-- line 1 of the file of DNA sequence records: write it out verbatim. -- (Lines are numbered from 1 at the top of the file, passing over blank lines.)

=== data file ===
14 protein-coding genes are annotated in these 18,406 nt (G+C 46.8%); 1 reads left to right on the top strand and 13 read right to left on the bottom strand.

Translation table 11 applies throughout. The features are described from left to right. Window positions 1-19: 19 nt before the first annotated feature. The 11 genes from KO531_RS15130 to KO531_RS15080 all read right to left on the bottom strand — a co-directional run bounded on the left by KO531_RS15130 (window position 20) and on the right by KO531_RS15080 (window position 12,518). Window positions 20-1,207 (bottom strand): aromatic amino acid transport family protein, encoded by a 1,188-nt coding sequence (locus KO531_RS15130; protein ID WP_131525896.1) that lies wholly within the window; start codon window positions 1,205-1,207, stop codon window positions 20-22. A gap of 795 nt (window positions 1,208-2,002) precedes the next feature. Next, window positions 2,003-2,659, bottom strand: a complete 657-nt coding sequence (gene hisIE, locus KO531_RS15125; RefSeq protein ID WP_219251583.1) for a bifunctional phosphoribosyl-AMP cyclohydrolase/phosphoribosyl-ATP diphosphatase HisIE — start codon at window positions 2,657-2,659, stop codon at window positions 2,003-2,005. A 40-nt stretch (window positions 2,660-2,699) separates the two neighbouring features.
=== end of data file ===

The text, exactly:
14 protein-coding genes are annotated in these 18,406 nt (G+C 46.8%); 1 reads left to right on the top strand and 13 read right to left on the bottom strand.